To quote Stephen King: Do the research but don’t overdo it for the reader. I can’t think of anything more awful than having to do research. But just because one is a contemporary fiction writer doesn’t endow one with the privilege of inventing everything. The story has to seem real to the reader.
Serena Fairfax shares some very interesting tips as she talks about her own experience on research for her novels.
I divide research into two types, general and specific, and both are required. How much research you actually need to do is largely determined by you and what the story calls for.
General research or what I call big picture research is all about accumulating a wide knowledge of the subject matter of one’s book. In other words, identify what you know and what you don’t. Try and read a lot of books that’ll enable you to get a good feel and overview of the period about which you’re writing and the significant events and incidents of that time. You should combine this by reading a few works by serious historians and other writers that impact on your area of research. The cunning in this is that these books will contain heaps of references to the sources that their authors used. You can use these references to short-circuit your own laborious attempts to seek sources. Another useful tool is Wikipedia that will help you clarify event and details of a given period.
It goes without saying that as you research you should make notes of the salient points and add your questions. The time-honoured ways of research include the local library, interviewing people who know about what you’re writing about, TV (old movies and documentaries are great), newspapers, archives, the internet, government websites, information pamphlets and the BBC. Remember to ensure that the source is reliable.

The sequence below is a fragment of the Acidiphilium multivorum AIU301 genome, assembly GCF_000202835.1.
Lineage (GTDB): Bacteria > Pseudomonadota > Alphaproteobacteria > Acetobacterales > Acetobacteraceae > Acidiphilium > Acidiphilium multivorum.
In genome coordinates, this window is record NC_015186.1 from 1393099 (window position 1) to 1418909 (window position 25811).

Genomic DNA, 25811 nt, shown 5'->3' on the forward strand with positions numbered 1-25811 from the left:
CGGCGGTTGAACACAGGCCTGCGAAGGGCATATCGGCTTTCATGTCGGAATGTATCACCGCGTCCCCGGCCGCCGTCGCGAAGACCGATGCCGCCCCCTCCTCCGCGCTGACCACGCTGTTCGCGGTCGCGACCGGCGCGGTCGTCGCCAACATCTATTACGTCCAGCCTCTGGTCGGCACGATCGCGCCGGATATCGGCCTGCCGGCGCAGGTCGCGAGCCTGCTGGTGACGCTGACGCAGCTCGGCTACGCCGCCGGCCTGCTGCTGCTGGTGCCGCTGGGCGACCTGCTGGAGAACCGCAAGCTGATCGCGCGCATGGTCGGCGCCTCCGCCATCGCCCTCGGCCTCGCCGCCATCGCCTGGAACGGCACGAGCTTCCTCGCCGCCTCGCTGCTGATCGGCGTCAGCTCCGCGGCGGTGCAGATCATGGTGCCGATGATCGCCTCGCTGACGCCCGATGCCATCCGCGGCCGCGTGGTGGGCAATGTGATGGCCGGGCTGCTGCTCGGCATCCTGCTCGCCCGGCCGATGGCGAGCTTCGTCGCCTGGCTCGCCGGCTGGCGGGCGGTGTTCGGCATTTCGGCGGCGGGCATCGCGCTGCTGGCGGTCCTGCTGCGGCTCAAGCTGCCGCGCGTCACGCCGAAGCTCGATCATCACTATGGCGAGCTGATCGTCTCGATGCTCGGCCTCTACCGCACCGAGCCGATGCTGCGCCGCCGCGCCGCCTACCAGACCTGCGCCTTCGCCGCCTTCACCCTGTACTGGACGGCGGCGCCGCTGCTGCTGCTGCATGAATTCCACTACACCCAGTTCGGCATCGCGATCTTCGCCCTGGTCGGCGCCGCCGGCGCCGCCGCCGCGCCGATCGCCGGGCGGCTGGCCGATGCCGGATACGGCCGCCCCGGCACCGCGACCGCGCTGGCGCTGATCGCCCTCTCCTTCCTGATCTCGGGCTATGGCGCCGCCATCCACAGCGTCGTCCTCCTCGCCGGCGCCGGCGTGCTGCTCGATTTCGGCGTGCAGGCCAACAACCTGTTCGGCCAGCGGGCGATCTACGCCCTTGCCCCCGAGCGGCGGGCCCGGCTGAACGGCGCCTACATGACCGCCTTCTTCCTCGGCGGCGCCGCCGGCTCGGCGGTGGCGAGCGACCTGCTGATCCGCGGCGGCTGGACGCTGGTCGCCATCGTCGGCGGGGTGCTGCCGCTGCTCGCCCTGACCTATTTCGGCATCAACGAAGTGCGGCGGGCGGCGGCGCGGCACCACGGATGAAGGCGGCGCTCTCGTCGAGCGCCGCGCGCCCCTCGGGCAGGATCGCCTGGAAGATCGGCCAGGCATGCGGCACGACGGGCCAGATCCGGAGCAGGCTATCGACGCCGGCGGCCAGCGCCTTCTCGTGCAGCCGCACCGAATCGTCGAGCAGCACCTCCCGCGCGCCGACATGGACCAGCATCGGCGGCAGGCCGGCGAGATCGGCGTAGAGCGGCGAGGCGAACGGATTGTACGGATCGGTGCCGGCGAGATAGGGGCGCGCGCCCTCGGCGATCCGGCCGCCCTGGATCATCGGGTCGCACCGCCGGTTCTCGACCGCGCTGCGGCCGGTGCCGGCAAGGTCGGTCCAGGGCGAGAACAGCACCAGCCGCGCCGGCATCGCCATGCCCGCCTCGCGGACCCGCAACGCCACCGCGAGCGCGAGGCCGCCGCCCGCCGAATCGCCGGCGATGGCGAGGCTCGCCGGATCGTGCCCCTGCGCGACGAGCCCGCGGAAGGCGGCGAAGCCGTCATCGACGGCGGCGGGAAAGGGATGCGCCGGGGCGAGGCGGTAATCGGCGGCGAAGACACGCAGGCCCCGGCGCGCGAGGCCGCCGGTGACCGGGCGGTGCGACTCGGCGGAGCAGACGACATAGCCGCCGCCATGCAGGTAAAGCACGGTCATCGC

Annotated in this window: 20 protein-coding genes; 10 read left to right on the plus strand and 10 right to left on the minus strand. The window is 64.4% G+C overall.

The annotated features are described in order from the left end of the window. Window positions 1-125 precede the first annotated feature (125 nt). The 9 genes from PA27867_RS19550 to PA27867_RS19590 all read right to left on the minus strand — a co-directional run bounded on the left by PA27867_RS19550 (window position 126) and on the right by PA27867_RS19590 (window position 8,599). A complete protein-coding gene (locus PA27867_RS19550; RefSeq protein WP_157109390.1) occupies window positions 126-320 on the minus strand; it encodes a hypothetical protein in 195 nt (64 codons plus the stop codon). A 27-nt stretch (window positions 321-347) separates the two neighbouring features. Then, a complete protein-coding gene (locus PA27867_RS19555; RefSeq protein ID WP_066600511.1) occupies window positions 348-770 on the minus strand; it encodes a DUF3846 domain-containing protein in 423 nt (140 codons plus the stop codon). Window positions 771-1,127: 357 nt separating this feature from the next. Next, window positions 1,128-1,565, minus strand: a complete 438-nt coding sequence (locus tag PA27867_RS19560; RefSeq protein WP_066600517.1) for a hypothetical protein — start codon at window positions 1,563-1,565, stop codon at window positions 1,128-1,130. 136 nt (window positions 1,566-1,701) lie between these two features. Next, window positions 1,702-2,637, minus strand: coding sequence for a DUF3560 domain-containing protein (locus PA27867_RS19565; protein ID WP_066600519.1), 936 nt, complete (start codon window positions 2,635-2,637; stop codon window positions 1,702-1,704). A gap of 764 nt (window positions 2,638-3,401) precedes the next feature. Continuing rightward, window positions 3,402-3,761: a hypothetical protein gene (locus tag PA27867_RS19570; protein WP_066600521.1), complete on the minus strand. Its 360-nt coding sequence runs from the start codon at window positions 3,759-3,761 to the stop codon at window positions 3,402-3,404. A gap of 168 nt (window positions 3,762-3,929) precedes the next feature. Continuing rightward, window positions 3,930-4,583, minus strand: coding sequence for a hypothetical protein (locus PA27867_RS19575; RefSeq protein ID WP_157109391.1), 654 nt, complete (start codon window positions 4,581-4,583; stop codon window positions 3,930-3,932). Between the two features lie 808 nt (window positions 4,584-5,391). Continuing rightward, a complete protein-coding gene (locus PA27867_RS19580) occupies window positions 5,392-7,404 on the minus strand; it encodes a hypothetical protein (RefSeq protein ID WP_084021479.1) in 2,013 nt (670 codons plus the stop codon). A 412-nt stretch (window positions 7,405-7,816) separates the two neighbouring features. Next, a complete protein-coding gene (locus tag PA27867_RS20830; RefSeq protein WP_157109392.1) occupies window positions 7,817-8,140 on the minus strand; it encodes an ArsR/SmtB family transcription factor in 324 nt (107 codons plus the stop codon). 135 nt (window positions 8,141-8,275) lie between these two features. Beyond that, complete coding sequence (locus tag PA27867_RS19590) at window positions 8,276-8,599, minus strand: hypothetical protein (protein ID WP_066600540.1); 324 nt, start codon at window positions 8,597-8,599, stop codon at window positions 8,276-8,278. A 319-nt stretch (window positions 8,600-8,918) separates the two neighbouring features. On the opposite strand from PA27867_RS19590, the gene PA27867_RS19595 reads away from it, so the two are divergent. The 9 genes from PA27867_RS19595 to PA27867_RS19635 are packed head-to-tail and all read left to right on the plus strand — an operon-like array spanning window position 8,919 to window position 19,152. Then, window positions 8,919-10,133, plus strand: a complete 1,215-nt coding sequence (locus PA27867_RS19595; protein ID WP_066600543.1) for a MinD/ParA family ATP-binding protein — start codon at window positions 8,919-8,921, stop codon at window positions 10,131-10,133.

The authenticity of novels with an historical setting, crime and medical fiction depend a great deal on accurate and thorough research. Nothing is more chastening than a reader telling you you’ve got quite wrong the gestation period of the giant panda.
Another tip is be organised and to be discriminatory. Any bits of research you don’t use keep in the freezer – you never know when you’ll need to defrost it. Drip-feed the research into your writing so as not to burden the reader with tedious detail that slows down the narrative.
Don’t be tempted to research before doing the creative part i.e. the writing. It’s much better to write your story and when you hit a piece that cries out for research – such as did convicts in Alcatraz keep parrot as pets- just square bracket the key words.[Alcatraz, parrot]. Then when you feel like a writing pit stop or have hit a creative bump in the road, you can research the square brackets stuff.
Well, I digressed and I suspect that’s not uncommon when one embarks on a research journey. So back on track, I’ll tell you about specific research or what I call key details research. This assists in answering the questions you noted down. It helps to be precise with your search terms on google. There are probably entire books that deal with your specific questions and such books can be found on Amazon simply by inputting a search term.
Last but not least, friends, professional contacts and acquaintances are invariably delighted to impart useful information and can provide valuable and interesting nuggets, often unavailable elsewhere, and share experiences about their jobs and way of life that can set the creative juices flowing.
Find out more about Serena by visiting our Author, Books & Review Pages and checking out all her liniks